by Jill L. Bielaczyc-Meredith
as appeared in
the Monday, February 1, 1999 edition of The Wharton Journal, (Volume 43, Number 4)
Included in the Taxpayer Relief Act of 1997 were various provisions benefiting students. Specifically, one component of the Act provided benefits directly to taxpayers incurring expenses attributable to post-secondary and continuing education. Beginning on July 1, 1998, taxpayers became eligible to claim a nonrefundable Lifetime Learning Credit against their federal income taxes. The maximum credit a taxpayer may claim for a taxable year is $1,000 through 2002, and thereafter $2,000. Graduate Students can use this credit. In fact, taxpayers participating in any type of continuing education can utilize the credit as long as the coursework is at an eligible educational institution. Even so, the utilization of the credit may not be as advantageous as the direct expensing of one’s graduate education.
The Internal Revenue Code provides for the deductibility of educational expenses when certain requirements are met. Not only is the basis for this deduction in the Code, but also it is apparent in the Treasury Regulations and Case Law. Additionally, the Internal Revenue Service, (IRS), has substantiated the deductibility of Graduate School expenses in IRS Publication 508, titled “Educational Expenses”. To qualify for a deduction of educational expenses a taxpayer must satisfy a few simple rules. The first is that the taxpayer must have established him or herself in a trade or business prior to matriculating in B-School. Additionally, the education must maintain or improve skills needed in his/her established field. There also needs to be a nexus between the pre-MBA and the post-MBA. If an MBA is returning to his/her prior employment after B-School there is an evident connection. Sometimes, the link may not be via employment but in functional expertise. For example one working in commercial banking prior to B-School, and moving into investment banking afterwards demonstrates the necessary nexus.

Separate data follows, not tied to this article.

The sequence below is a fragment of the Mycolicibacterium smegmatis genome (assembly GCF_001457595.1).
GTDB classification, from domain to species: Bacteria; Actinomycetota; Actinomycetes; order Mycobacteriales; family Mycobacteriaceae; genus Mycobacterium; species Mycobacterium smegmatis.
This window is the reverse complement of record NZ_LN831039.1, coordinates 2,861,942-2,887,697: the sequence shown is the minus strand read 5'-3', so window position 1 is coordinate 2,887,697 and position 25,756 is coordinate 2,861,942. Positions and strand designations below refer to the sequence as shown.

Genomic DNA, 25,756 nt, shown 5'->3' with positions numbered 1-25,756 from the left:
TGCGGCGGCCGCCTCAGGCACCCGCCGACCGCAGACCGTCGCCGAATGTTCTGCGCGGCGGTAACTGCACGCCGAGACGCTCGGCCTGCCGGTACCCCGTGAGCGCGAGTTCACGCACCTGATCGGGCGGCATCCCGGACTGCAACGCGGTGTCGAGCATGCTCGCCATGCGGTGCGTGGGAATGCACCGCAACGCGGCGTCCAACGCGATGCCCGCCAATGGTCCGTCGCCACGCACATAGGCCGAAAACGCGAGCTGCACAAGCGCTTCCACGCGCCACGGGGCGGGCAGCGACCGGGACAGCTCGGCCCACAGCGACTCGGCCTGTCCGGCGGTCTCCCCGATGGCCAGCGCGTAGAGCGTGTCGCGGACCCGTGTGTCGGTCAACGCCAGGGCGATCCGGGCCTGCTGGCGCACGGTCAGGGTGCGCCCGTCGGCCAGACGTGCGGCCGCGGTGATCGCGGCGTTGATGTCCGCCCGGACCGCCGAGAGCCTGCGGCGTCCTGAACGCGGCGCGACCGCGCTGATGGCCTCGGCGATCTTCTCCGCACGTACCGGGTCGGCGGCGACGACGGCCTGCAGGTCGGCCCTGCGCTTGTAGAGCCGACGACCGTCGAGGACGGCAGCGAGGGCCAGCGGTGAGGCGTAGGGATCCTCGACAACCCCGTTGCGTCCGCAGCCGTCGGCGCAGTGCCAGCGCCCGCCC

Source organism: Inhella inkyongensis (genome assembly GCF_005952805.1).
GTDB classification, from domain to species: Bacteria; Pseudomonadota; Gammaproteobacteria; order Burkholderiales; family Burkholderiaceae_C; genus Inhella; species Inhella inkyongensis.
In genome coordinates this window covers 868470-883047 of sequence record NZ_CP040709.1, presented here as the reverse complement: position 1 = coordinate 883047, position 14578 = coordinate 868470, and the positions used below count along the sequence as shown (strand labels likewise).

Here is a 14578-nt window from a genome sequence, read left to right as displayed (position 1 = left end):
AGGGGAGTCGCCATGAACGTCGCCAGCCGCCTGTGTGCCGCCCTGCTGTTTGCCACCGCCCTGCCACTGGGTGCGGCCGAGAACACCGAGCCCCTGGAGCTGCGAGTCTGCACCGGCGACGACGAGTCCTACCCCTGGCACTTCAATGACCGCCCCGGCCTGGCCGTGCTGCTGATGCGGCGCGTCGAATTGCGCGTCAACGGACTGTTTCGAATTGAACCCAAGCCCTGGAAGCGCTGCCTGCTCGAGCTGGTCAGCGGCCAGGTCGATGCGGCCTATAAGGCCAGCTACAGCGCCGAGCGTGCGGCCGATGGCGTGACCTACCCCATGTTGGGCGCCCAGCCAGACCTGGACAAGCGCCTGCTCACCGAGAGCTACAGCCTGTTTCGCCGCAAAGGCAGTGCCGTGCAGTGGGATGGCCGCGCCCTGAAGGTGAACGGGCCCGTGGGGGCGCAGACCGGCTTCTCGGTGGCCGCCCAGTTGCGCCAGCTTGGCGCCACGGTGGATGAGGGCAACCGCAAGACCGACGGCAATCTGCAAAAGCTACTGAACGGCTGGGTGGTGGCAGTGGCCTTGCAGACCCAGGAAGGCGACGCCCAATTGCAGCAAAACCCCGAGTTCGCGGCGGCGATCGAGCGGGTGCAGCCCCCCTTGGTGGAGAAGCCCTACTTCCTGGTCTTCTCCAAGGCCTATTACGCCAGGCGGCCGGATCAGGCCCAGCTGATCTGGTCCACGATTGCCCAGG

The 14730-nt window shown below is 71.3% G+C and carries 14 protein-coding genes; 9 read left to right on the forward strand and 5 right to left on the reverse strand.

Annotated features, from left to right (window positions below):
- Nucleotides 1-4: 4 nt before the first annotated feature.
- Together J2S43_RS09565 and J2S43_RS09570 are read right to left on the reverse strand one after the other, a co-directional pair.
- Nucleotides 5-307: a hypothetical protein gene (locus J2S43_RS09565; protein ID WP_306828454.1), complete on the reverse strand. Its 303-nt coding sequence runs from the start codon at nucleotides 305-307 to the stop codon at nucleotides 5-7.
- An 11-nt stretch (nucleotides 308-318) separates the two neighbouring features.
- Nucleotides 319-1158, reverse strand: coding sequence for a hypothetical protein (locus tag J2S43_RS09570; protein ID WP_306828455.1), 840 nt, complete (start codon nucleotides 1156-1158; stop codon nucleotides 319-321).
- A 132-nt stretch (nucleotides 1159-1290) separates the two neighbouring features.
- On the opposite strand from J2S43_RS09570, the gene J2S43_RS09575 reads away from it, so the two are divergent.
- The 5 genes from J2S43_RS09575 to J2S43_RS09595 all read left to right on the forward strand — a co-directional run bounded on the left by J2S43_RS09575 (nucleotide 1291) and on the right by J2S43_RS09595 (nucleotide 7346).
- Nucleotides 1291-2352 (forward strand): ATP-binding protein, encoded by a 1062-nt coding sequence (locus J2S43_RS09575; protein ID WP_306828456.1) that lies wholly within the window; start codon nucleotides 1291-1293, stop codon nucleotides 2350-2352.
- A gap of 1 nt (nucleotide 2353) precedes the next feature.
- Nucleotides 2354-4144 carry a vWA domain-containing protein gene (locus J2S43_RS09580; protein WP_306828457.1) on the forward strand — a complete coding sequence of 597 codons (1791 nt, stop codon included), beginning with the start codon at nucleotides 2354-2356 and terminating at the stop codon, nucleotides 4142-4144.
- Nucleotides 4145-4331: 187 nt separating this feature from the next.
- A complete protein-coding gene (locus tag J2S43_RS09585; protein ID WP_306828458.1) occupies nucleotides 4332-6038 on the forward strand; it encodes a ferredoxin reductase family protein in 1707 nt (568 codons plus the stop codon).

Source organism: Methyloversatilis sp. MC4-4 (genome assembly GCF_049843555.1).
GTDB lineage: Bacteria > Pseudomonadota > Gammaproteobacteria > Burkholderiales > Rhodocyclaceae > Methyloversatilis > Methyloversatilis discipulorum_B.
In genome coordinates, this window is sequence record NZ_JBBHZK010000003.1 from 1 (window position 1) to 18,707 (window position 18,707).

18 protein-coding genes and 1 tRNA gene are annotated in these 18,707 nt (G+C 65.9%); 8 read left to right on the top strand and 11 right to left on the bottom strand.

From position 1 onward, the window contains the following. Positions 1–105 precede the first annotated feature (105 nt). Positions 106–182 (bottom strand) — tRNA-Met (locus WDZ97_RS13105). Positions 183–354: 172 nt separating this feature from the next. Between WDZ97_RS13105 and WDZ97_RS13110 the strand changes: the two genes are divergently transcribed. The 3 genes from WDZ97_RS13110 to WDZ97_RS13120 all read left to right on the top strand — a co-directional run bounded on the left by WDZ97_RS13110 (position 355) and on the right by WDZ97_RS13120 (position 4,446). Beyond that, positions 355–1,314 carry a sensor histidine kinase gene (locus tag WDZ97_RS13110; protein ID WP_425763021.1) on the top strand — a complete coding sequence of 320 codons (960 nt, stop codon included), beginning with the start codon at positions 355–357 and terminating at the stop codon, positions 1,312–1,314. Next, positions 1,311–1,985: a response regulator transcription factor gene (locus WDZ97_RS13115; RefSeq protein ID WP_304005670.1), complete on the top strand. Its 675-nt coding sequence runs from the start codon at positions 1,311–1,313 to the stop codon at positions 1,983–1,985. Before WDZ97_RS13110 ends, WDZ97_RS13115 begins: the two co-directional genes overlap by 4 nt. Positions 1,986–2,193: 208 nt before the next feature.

If someone’s educational expenses qualify, as discussed above, it may be far more advantageous to deduct the expenses than it would be to utilize the Lifetime Learning Credit, (Credit). The Credit, which will offset a taxpayer’s tax liability, is calculated by multiplying twenty percent times the taxpayer’s qualified educational expenses, maximizing out to a $1,000 credit. Therefore, a taxpayer is really only getting a benefit of $5,000 of their educational expenses. Typically, at most Graduate Schools one semester of expenses are in excess of $15,000. This being the case then a taxpayer needs to maximize their tax savings by utilizing both the Credit and the tax deduction if they qualify, (or just utilize the expensing method).
In a situation where a taxpayer’s facts and circumstances do not lend themselves to the argument that their educational expenses are deductible they should be utilizing the Credit. To claim the Credit on one’s tax return there must be an election made on a timely filed tax return. The election and credit calculation will be made on a Federal Form 8863, which will be attached to the taxpayer’s Federal Form 1040, (Individual Income Tax Return). A timely filed tax return is defined as one that is filed within the Internal Revenue Service prescribed deadlines including extensions.
If a taxpayer’s facts and circumstances lend themselves to the argument that their educational expenses are deductible they need to make sure that they are obtaining the full tax benefit of all of the educational dollars spent. This would mean either a deduction of all qualified educational expenses or just the expenses that exceed the Credit thresh hold. In the case of the latter method one would utilize the first $5,000 of qualified educational expenses in obtaining the Credit and then deduct the excess expenses. There cannot be any double benefit in that any qualified tuition and related expenses that are deducted under Internal Revenue Code Section 162 cannot be used to obtain a Credit.
As with most aspects of one’s personal tax and financial matters it is always good to consult with a qualified professional before attempting to utilize any of these strategies on one’s personal income tax return.
Jill L. Bielaczyc-Meredith is an associate with the firm Business Financial Consultants, Inc., (BFC), located in Dearborn, Michigan. BFC handles tax and financial matters for businesses and individuals located on five continents. Jill works with individual tax clients in most major cities of the United States. Jill has been providing tax consul for over nine years with three of them being with the tax department at Deloitte & Touche, LLP. BFC’s web site is www.bfcinc.com. Jill’s email address is: firstname.lastname@example.org.